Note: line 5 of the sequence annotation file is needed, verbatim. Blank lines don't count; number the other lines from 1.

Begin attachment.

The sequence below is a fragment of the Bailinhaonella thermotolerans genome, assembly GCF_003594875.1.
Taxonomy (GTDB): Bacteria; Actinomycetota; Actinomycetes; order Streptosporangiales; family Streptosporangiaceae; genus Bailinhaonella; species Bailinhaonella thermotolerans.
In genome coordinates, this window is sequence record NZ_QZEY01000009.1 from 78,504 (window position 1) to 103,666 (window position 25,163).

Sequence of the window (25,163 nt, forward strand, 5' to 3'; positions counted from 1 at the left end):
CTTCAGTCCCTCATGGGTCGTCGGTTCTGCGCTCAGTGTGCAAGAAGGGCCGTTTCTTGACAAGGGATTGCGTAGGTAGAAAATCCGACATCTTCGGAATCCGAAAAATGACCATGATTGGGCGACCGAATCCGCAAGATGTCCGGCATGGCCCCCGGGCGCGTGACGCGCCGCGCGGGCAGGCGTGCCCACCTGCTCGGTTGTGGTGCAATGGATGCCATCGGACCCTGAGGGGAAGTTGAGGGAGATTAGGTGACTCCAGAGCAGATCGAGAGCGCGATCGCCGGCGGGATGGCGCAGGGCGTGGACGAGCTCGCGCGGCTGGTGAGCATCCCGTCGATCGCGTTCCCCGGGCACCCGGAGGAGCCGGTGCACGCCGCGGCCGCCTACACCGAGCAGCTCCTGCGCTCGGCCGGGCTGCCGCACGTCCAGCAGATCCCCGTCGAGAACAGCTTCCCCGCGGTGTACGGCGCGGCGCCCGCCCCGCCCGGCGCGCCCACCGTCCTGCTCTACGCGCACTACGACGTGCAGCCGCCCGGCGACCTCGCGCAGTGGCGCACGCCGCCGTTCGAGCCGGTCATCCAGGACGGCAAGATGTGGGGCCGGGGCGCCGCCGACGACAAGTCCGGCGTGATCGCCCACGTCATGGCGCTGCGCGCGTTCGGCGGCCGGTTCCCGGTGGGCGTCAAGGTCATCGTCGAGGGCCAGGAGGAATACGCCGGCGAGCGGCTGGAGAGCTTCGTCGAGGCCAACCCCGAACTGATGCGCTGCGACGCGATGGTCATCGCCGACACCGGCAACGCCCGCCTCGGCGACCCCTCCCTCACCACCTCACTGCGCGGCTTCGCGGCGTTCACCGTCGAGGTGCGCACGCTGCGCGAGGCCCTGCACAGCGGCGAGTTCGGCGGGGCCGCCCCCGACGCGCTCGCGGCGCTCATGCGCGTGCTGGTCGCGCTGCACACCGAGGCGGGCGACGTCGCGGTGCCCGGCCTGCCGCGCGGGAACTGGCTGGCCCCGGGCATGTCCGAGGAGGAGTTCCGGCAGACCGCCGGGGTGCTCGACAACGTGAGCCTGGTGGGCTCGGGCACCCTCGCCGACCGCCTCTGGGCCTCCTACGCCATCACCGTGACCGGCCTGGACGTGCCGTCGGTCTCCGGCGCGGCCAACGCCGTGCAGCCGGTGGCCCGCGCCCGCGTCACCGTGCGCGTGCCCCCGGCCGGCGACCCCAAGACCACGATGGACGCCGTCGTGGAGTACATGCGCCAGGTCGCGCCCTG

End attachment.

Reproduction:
CTTCAGTCCCTCATGGGTCGTCGGTTCTGCGCTCAGTGTGCAAGAAGGGCCGTTTCTTGACAAGGGATTGCGTAGGTAGAAAATCCGACATCTTCGGAATCCGAAAAATGACCATGATTGGGCGACCGAATCCGCAAGATGTCCGGCATGGCCCCCGGGCGCGTGACGCGCCGCGCGGGCAGGCGTGCCCACCTGCTCGGTTGTGGTGCAATGGATGCCATCGGACCCTGAGGGGAAGTTGAGGGAGATTAGGTGACTCCAGAGCAGATCGAGAGCGCGATCGCCGGCGGGATGGCGCAGGGCGTGGACGAGCTCGCGCGGCTGGTGAGCATCCCGTCGATCGCGTTCCCCGGGCACCCGGAGGAGCCGGTGCACGCCGCGGCCGCCTACACCGAGCAGCTCCTGCGCTCGGCCGGGCTGCCGCACGTCCAGCAGATCCCCGTCGAGAACAGCTTCCCCGCGGTGTACGGCGCGGCGCCCGCCCCGCCCGGCGCGCCCACCGTCCTGCTCTACGCGCACTACGACGTGCAGCCGCCCGGCGACCTCGCGCAGTGGCGCACGCCGCCGTTCGAGCCGGTCATCCAGGACGGCAAGATGTGGGGCCGGGGCGCCGCCGACGACAAGTCCGGCGTGATCGCCCACGTCATGGCGCTGCGCGCGTTCGGCGGCCGGTTCCCGGTGGGCGTCAAGGTCATCGTCGAGGGCCAGGAGGAATACGCCGGCGAGCGGCTGGAGAGCTTCGTCGAGGCCAACCCCGAACTGATGCGCTGCGACGCGATGGTCATCGCCGACACCGGCAACGCCCGCCTCGGCGACCCCTCCCTCACCACCTCACTGCGCGGCTTCGCGGCGTTCACCGTCGAGGTGCGCACGCTGCGCGAGGCCCTGCACAGCGGCGAGTTCGGCGGGGCCGCCCCCGACGCGCTCGCGGCGCTCATGCGCGTGCTGGTCGCGCTGCACACCGAGGCGGGCGACGTCGCGGTGCCCGGCCTGCCGCGCGGGAACTGGCTGGCCCCGGGCATGTCCGAGGAGGAGTTCCGGCAGACCGCCGGGGTGCTCGACAACGTGAGCCTGGTGGGCTCGGGCACCCTCGCCGACCGCCTCTGGGCCTCCTACGCCATCACCGTGACCGGCCTGGACGTGCCGTCGGTCTCCGGCGCGGCCAACGCCGTGCAGCCGGTGGCCCGCGCCCGCGTCACCGTGCGCGTGCCCCCGGCCGGCGACCCCAAGACCACGATGGACGCCGTCGTGGAGTACATGCGCCAGGTCGCGCCCTG